Politically Exposed Persons (PEPs)
Search
Generic filters

Politically Exposed Persons (PEPs)

Financial businesses have the responsibility to ensure proper AML/CFT standards within the organization…

PEP-knowledge-base

Financial businesses have the responsibility to ensure proper AML/CFT standards within the organization. Although politically exposed persons, better known as PEPs, are not exactly criminals, there exists a certain possibility because of the high status they possess. While establishing business relations with a PEP, financial institutions need to take relevant measures to track their risk profile. This is done through comprehensive AML compliance regulations.

Who is a Potentially Exposed Person (PEP)?

The Financial Action Task Force defines a PEP as someone entitled with a prominent public role. PEPs are seen as high-risk individuals because of their influence and position in the public. This means that they could misuse the authority to conduct potential money laundering, and related financial crimes including, corruption, bribery and terrorist financing.

The potential risks tied with PEPs require businesses to take additional preventative measures when establishing relations with them. These requirements are “non-criminal” in nature and are not intended to label politicians as someone with a bad reputation, but to prevent potential money laundering.

What makes someone a PEP?

The criteria to determine a PEP is different in each country and is subject to the laws and regulations there. The FATF regularly issues recommendations on PEP compliance which make it increasingly difficult to make a definitive list. According to the guidelines and definitions provided by the FATF, the following individuals are categorized as PEPs:

State Officials: In-service or former officials appointed at a domestic or foreign government position. These include figures and heads of states working in administrative, judicial, military or legislative departments.

Members of Political Organizations: Officials representing a political party either in their country or in foreign are recognized as potentially exposed persons. 

International Figures: Another category of PEPs are those with a prominent function entrusted by an international organization. These could be directors, deputies and members of the board or equivalent roles.

Family Members and Associates: An individual linked with a politically exposed person through a blood relation or associated partnership is also a PEP. Since those are close associates related to the PEP, they present the same level of risk.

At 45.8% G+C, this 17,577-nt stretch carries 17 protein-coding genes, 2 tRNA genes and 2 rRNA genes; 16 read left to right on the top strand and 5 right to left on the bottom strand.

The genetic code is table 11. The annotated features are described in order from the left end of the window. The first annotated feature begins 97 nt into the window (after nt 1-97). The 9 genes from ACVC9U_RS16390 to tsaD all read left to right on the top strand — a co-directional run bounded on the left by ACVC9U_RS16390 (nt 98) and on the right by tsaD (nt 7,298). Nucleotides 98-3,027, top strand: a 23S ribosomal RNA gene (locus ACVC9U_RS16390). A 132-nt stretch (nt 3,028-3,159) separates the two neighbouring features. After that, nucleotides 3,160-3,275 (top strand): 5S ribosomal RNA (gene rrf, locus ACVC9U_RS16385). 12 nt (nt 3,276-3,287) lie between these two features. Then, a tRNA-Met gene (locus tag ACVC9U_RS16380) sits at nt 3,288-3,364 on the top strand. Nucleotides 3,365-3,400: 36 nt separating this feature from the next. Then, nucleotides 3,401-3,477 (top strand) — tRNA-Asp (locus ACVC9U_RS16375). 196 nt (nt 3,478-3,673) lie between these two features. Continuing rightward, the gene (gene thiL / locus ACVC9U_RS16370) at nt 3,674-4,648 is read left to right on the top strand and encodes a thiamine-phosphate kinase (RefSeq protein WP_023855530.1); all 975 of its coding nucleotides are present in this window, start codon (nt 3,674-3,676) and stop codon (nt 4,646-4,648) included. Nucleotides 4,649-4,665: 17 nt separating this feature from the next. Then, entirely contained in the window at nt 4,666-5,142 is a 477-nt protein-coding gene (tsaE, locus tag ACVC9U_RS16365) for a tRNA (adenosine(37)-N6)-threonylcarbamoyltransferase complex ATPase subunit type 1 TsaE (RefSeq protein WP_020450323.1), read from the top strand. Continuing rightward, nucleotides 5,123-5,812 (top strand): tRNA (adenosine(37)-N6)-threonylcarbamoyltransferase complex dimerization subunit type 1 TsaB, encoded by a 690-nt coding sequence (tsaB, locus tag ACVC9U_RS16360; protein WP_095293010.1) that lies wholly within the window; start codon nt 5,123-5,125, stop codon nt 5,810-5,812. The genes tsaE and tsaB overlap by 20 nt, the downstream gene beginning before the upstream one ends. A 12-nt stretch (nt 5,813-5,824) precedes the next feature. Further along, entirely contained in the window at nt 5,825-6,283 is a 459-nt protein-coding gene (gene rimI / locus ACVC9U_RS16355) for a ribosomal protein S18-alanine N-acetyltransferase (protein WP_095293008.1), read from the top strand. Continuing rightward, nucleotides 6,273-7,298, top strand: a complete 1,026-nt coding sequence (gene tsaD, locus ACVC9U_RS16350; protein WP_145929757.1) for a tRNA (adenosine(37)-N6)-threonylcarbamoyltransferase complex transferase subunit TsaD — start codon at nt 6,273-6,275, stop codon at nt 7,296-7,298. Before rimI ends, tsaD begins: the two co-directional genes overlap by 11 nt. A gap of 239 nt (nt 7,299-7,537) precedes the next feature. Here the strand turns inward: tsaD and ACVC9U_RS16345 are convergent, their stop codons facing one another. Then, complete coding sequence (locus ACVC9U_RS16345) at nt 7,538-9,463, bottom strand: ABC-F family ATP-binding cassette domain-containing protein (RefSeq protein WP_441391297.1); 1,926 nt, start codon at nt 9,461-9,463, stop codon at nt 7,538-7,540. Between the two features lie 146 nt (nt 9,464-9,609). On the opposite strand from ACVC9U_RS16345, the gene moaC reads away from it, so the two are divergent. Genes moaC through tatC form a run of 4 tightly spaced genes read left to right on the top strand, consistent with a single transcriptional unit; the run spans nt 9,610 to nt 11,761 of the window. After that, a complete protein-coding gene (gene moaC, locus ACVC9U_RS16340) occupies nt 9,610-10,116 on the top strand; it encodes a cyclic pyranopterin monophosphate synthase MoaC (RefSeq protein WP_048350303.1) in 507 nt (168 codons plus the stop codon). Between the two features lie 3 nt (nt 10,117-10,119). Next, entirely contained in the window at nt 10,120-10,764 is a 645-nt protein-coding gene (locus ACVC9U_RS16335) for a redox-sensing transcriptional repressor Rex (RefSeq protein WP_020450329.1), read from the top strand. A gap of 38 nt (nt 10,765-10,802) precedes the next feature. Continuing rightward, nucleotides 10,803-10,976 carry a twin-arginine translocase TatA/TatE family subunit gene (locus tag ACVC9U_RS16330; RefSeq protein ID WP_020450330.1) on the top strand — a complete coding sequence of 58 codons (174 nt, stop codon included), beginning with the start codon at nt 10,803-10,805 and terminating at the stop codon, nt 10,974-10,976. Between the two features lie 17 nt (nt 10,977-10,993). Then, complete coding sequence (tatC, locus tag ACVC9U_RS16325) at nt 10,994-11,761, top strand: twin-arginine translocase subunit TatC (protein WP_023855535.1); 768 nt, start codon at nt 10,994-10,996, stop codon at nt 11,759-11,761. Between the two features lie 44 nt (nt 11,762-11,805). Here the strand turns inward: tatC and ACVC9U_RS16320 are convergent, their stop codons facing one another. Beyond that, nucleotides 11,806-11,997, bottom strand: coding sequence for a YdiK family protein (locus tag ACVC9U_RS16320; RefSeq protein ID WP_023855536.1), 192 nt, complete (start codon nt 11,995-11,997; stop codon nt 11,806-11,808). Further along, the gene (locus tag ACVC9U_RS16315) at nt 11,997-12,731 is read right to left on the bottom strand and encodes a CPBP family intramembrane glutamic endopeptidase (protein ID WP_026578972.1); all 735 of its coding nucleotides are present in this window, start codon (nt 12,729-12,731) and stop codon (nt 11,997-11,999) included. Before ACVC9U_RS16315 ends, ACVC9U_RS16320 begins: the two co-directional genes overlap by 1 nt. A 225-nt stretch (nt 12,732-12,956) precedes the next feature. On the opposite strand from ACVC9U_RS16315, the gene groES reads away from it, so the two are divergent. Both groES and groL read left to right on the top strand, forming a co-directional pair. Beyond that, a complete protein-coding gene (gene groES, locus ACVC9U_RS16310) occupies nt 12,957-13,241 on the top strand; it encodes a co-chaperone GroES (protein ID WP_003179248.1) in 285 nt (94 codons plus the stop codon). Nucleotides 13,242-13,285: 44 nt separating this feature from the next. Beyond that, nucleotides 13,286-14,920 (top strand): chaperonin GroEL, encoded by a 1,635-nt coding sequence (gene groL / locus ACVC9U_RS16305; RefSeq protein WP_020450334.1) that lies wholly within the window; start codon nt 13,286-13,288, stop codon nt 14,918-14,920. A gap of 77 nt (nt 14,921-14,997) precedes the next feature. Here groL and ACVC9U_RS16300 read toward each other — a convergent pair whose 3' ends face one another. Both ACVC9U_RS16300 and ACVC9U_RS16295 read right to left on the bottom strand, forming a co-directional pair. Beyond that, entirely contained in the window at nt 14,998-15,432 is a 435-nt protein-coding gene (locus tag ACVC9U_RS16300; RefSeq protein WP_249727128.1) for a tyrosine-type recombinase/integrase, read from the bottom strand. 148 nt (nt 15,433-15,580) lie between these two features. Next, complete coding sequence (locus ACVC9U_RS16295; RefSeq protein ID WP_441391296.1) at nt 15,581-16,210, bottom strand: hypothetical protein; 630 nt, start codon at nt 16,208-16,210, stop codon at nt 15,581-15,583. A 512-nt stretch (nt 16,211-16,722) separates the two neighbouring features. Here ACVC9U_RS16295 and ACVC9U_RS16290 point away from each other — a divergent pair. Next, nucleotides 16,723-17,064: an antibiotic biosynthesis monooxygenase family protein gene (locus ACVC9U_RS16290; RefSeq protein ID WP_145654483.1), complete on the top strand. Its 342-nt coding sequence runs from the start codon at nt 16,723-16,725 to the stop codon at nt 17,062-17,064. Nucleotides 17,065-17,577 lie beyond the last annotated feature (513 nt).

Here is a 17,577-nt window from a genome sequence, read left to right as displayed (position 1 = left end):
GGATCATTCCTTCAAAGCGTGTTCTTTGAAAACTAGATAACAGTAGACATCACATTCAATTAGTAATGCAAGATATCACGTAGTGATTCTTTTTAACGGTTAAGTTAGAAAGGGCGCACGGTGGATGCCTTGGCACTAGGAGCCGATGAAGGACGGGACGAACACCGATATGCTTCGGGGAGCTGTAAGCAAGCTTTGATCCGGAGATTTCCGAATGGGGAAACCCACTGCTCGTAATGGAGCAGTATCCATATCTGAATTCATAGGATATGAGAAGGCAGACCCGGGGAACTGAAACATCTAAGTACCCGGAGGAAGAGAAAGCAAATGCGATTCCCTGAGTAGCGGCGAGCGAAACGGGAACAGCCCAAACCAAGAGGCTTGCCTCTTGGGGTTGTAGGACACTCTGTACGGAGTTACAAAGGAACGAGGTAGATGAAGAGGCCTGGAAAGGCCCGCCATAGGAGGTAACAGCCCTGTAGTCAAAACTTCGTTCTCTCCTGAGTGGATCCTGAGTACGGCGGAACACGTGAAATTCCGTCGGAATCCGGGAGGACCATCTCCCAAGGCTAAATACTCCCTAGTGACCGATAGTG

Sources of PEP Lists

Identifying whether a customer or a business partner is a PEP could be a challenge for financial businesses. When it comes to foreign PEPs, the process becomes more difficult since their information is not readily available. Customer Due Diligence, as per FATF’s Recommendation 10 and 12, plays a crucial role in obtaining information necessary to conduct PEP and AML screening. Here are some sources apart from CDD which could help to acquire information for PEP screening:

  • Commercially available databases
  • PEP lists issued by the government
  • In-house data repositories
  • Inter-country information sharing
  • Asset disclosure systems
  • Self-declaration by the customer
  • Internet and Media
  • Employees

PEP Types by Risk

Level 1 (High-risk PEPs)

  • State and government executives
  • Leading roles in military, judicial, and law enforcement departments
  • Parliament officials including senators and house representatives
  • Prominent figures in a political party

Level 2 (Medium-high Risk PEPs)

  • Officials of the state, military, and law enforcement at a senior position
  • High-rank civil service officers, leaders of religious groups and state agencies
  • State ambassadors, diplomats, and commissioners

Level 3 (Medium-risk PEPs)

  • Senior management at businesses owned by the government
  • Board of directors of a state organization

Level 4 (Low Risk PEPs)

  • Senior officials and employees working for international bodies
  • State and district assembly members

How can Online Businesses Cope?

Businesses operating in the digital space need to keep an eye on their customers and beneficial owners. Global regulators such as the FATF require financial institutions to include PEP screening as an integral part of their AML compliance program. Ongoing monitoring will help organizations to properly keep track of the client’s risk status based on the frequency and volume of their transactions.

PEP screening can be used to assess the level of risk involved in the business relation as well. It allows financial institutions and Designated Non-Financial Businesses (DNFBs) to take down potential instances of money laundering.

Monitor your customers AML risk profile in real-time and stay ahead of the regulatory compliance requirements.